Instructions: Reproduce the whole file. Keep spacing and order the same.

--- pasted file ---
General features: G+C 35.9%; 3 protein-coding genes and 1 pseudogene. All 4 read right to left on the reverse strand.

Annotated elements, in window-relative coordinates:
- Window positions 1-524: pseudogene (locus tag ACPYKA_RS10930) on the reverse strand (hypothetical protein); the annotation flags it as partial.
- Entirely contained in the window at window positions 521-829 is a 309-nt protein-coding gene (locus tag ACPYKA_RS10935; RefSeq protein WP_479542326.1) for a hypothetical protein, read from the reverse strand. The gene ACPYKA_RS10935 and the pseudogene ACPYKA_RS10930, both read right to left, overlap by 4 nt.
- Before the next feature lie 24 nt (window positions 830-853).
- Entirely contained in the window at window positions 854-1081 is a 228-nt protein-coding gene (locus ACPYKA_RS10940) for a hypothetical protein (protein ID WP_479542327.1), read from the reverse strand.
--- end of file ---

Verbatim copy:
General features: G+C 35.9%; 3 protein-coding genes and 1 pseudogene. All 4 read right to left on the reverse strand.

Annotated elements, in window-relative coordinates:
- Window positions 1-524: pseudogene (locus tag ACPYKA_RS10930) on the reverse strand (hypothetical protein); the annotation flags it as partial.
- Entirely contained in the window at window positions 521-829 is a 309-nt protein-coding gene (locus tag ACPYKA_RS10935; RefSeq protein WP_479542326.1) for a hypothetical protein, read from the reverse strand. The gene ACPYKA_RS10935 and the pseudogene ACPYKA_RS10930, both read right to left, overlap by 4 nt.
- Before the next feature lie 24 nt (window positions 830-853).
- Entirely contained in the window at window positions 854-1081 is a 228-nt protein-coding gene (locus ACPYKA_RS10940) for a hypothetical protein (protein ID WP_479542327.1), read from the reverse strand.